When I was designing the pattern for the Keepsake Dolls I made several body prototypes before deciding which I would use. So I ended up with a few ghostly nobodies in my craft drawer.
I decided to give them each a personality which was significant in my own life. Thus "Grandma" came into being.
Grandma wearing her bird hat
Grandma came from a different world - one in which Queen Victoria was on the throne and Jack the Ripper roamed London’s streets. She always referred to coaches as charabancs and when she went out wore a black hat embellished with a taxidermied blackbird - as was fashionable in her day.
As mentioned elsewhere, it was Grandma who taught me how to knit and to sew by hand at first and later on her trusty Singer sewing machine. This was operated by turning the handle and made a very distinctive clanking sound as it sewed.
For me, the memory of Grandma is defined by her everyday clothes almost like a uniform.
She was in her sixties when I was born. She always claimed to have been a beauty in her youth and some of my mother's old photos show her in smart silk suits and the like.
But in her later years, once she was a grandmother, her day-to-day wear consisted of a knitted skirt and matching cardigan. She had two sets, one in wear and the other in the wash. These outfits she knitted herself.
I vividly recall that, after she had been dieting on doctor’s orders, her two-piece outfits had become too large so she unpicked them one by one. She wound the wool into hanks and washed it. When it was dry I had to hold it on my outstretched arms whilst she rewound it into balls. She then proceeded to re-knit both outfits.
doll's replica lace jabot and brooch
I was amazed that she had the patience to do this as her skirt had some six hundred stitches. It was knitted on a circular needle and the wool was the equivalent of 4ply so it didn't knit up quickly. As it grew it became heavier and heavier to hold - yet she completed each within a week or so.
In the neckline of her cardigans she always wore a lace jabot into which she pinned a diamond and sapphire brooch. A gift from one of her several gentleman friends in the days when she was a barmaid in her father’s East End pub next door to a music hall.
It's a person's little quirks that make them most memorable and lovable. Grandma had several.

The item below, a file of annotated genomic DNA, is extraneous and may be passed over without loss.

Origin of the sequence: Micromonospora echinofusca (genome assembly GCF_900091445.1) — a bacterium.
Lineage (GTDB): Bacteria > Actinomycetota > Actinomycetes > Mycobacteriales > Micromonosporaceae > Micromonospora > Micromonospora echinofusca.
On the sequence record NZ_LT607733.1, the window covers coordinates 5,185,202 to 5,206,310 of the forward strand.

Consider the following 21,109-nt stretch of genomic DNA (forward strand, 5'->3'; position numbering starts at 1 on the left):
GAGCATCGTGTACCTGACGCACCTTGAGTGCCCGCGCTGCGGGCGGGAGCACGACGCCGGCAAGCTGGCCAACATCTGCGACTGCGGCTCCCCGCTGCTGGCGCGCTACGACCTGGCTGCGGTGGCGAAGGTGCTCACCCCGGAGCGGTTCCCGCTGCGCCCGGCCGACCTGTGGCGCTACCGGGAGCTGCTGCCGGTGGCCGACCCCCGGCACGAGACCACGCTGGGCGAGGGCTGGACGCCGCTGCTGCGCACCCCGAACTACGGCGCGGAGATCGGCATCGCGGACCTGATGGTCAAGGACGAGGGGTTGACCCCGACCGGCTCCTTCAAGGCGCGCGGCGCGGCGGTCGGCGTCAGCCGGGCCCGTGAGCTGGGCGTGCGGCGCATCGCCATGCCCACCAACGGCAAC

She was a smoker. When I was a child most adults smoked. But in Grandma's case this is perhaps a bit of an overstatement. What she actually did was put a cigarette between her lips and light it. Often then she would doze off. My sister and I watched, entranced, as the ash at the end of the burning fag grew ever longer until it dropped onto her chest. This usually woke her up whereupon she hastily brushed the residue off her now-scorched lace jabot with much tut tutting.
She used to play "Run rabbit run" with my sister and I - also with our cousins when she went to stay with them from time to time. When I explain to young people these days what this entailed they just don't get it.
The game consisted of Grandma sitting in her arm chair with the poker in her hand. My sister and I would then crawl around the armchair on all fours while we all sang the music hall song: "Run rabbit run..." Whenever we passed the front of the armchair Grandma would try and "hit" us with the poker. To prevent that happening we had to crawl fast.
Of course we couldn't really crawl fast enough but Grandma used to pretend we did and even if we didn't make it, she never actually hit us, merely touched our backs with the poker to indicate we'd been caught.
(If you are curious about this song you can hear it here)
A third quirk concerned a chair. This stood in her bedroom. She had owned this chair all her adult life. It had a sprung seat pad, wooden arms and a caned, Bergère style back. Every few years she would bring out a tin of varnish and refresh the wooden frame.
My Grandma Doll
So here she is - my Grandma - in her hand knitted suit, lace jabot, diamond and sapphire brooch, bloomers (not visible on this occasion) and her fur-trimmed slippers. Fittingly she is photographed sitting on her much-varnished chair which I still cherish.
If there’s someone special whose memory you would like to honour with a Keepsake Doll please get in touch.
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